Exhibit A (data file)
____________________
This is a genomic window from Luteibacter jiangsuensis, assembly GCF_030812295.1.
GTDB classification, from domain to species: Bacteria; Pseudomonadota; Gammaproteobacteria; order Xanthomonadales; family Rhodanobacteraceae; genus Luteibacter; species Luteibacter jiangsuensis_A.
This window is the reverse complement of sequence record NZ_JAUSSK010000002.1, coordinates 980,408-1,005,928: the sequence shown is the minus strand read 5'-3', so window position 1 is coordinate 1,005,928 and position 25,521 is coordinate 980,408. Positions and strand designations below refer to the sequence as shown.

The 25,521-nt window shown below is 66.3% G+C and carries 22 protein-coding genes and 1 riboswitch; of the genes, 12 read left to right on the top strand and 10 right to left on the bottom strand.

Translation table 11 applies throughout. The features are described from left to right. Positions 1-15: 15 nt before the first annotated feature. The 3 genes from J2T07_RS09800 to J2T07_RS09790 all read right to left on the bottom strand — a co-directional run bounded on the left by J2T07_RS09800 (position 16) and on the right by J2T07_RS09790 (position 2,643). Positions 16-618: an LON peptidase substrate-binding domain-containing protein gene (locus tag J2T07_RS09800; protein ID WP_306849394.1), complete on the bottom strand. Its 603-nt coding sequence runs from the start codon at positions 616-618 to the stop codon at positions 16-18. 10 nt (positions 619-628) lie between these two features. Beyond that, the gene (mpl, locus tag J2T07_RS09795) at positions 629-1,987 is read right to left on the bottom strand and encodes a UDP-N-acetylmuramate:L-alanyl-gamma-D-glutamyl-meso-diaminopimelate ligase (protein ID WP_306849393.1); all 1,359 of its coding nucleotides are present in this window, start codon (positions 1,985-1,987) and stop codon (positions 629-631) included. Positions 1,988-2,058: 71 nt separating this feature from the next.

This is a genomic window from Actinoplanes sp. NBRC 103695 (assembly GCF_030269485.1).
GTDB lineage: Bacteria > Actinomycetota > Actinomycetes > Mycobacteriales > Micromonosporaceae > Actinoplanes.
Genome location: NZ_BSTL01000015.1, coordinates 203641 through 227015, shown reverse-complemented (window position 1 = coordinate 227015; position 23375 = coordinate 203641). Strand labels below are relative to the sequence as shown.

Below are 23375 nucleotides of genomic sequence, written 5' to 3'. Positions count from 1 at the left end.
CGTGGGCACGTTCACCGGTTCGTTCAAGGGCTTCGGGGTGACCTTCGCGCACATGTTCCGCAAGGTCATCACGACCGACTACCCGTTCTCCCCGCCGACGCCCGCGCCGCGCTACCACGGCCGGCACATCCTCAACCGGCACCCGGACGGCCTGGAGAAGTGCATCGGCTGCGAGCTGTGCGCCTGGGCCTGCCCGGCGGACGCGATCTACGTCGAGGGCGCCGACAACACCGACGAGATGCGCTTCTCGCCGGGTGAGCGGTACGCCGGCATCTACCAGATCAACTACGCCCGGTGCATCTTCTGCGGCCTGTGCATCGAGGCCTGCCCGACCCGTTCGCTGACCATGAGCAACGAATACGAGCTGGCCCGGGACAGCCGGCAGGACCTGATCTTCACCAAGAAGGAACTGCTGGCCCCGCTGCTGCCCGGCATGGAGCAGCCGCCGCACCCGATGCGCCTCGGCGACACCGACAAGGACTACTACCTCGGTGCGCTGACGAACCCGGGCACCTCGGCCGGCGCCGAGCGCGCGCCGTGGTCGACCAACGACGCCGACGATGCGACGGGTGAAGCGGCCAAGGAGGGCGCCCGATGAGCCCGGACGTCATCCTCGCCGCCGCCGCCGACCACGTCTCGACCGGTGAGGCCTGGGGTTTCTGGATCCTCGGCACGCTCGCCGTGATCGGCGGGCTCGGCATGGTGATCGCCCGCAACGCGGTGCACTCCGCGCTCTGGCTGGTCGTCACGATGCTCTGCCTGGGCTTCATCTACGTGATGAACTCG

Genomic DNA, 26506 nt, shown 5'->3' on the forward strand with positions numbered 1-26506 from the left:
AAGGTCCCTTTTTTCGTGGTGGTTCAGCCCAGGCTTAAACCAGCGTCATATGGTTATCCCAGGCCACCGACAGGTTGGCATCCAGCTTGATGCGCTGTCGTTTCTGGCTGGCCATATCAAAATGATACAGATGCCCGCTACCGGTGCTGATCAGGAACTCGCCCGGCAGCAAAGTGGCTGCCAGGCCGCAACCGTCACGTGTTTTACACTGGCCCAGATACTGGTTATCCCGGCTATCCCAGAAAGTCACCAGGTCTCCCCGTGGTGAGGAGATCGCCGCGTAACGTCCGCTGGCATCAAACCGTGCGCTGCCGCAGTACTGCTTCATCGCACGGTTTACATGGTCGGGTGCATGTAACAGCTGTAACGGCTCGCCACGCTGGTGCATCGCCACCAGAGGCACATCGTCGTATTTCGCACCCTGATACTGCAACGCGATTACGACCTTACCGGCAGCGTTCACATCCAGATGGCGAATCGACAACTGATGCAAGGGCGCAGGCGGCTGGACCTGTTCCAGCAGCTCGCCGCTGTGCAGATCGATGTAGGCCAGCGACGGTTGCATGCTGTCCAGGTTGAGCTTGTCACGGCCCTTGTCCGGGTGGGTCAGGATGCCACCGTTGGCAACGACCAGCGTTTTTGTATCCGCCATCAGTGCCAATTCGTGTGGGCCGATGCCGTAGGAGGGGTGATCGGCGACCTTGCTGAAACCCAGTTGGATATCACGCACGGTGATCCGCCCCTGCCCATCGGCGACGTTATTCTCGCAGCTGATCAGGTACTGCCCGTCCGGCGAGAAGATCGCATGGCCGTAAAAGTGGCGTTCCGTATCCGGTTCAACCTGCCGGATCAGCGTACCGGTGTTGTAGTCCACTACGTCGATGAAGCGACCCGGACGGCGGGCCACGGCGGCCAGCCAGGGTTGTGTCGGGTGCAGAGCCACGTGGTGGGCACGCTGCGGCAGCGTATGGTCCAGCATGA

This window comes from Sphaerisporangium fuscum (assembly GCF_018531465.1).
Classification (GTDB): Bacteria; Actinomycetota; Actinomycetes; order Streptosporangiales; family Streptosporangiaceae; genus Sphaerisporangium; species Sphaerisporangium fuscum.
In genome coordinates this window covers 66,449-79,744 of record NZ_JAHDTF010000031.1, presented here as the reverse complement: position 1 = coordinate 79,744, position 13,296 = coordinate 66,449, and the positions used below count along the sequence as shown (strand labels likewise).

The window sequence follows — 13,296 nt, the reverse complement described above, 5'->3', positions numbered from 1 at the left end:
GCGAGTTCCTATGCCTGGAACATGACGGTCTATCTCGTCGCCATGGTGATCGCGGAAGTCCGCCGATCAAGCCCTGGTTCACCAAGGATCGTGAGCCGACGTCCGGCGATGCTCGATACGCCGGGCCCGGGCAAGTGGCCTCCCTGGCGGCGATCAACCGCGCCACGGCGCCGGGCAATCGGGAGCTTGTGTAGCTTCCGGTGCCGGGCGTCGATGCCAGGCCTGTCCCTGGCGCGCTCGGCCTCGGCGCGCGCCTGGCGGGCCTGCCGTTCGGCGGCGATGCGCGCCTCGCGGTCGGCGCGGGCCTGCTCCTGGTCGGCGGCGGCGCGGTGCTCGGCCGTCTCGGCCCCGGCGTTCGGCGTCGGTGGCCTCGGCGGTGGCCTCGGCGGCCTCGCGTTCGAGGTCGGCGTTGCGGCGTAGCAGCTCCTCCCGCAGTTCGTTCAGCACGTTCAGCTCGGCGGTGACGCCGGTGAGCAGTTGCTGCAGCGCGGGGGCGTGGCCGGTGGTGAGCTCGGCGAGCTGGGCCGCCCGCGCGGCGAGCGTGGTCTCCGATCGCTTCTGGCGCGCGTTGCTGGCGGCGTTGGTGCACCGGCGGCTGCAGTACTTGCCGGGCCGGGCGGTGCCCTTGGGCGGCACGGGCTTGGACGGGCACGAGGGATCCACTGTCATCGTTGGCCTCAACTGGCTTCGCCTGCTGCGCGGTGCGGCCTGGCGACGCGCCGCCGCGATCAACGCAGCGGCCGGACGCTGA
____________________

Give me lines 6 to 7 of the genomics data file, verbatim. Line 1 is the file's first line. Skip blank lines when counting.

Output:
This is a genomic window from Actinoplanes sp. NBRC 103695 (assembly GCF_030269485.1).
GTDB lineage: Bacteria > Actinomycetota > Actinomycetes > Mycobacteriales > Micromonosporaceae > Actinoplanes.